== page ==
1. Currently there is no way to upgrade/update existing fields (Simple) to calculated or rollup fields. This situation could be common when there are some fields that calculated through other methods before (plugin/WF/js) that would like to be updated with the new functionality.
  2. The calculated or rollup fields need to be created first in metadata before it could be configured. Therefore if the configuration process was not completed during the creation of the fields there is potential “orphan” calculated/rollup fields that do nothing.
  3. The rollup fields are calculated asynchronously through the system job, therefore there will be some delay to get these fields to be calculated.


I hope this helps!

Whitelist Addresses Used By Microsoft Dynamics CRM

Recently I’m working in an environment that controlled their network access through a proxy server. When I’m going to test some feature of CRM 2013 on CRM online, I could not be authenticated properly. So, after a quick discussion, apparently it is caused by some of the URL addresses that used by Dynamics CRM is blocked in the proxy settings. So, in case anyone encounter similar situation, the list described in this KB article might help:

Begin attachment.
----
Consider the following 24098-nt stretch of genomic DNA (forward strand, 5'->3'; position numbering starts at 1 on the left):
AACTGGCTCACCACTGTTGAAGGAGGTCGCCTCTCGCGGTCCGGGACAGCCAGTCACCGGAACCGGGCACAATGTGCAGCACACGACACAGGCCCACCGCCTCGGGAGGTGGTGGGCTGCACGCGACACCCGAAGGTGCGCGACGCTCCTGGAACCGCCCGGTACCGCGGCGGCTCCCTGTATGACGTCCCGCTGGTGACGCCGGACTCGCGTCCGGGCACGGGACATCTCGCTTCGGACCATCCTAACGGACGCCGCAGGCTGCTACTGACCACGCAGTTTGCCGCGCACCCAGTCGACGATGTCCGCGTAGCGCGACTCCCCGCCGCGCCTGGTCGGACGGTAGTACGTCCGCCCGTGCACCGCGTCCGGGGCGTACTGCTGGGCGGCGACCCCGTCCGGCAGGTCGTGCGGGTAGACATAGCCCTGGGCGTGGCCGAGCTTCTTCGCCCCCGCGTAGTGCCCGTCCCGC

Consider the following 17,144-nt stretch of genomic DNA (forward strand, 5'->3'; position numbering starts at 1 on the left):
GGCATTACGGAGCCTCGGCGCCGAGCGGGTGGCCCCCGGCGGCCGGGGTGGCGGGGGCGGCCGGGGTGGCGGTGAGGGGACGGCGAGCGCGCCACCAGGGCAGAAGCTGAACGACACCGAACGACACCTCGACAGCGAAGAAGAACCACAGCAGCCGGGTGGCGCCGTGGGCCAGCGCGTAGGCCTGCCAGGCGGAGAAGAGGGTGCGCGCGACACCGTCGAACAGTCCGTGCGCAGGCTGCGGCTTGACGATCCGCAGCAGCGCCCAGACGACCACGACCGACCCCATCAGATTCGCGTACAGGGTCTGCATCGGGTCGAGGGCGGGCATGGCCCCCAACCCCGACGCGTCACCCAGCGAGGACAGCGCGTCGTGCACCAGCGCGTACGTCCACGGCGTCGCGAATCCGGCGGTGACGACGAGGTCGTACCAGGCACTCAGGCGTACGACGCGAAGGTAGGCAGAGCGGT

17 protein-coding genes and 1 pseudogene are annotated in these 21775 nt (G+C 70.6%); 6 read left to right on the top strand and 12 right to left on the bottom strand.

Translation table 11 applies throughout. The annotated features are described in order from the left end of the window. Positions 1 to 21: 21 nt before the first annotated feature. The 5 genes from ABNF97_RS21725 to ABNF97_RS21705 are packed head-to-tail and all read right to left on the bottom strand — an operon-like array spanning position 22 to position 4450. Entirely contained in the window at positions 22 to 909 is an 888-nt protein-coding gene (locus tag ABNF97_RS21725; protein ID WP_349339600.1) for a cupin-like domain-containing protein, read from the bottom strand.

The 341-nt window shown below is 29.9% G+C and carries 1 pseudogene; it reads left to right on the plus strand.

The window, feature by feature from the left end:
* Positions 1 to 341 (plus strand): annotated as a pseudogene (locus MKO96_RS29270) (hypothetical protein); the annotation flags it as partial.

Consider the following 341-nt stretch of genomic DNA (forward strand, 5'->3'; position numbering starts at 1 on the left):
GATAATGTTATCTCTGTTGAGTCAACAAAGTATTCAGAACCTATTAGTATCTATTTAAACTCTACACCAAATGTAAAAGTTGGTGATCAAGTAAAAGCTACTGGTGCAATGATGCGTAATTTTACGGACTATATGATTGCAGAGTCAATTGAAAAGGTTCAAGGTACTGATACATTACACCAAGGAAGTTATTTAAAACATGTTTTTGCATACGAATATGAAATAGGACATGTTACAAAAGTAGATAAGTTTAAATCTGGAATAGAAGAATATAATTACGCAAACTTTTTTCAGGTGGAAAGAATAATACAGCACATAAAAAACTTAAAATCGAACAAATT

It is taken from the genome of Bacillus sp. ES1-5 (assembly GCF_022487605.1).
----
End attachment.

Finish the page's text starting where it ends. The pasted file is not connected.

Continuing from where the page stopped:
North America based organizations:

South America based organizations:
• *
• *

Europe, Africa and Middle East based organizations:

Asia / Pacific area based organizations:

Dynamics CRM 2013 SP1 Plugin Registration Tool Revamped!

Today I checked the Dynamics CRM forum to answer some of the questions there. One of the question that I tried to answer was regarding the plugin registration tool. The screen shot that uploaded by the question shows different UI of plugin registration tool that I usually use.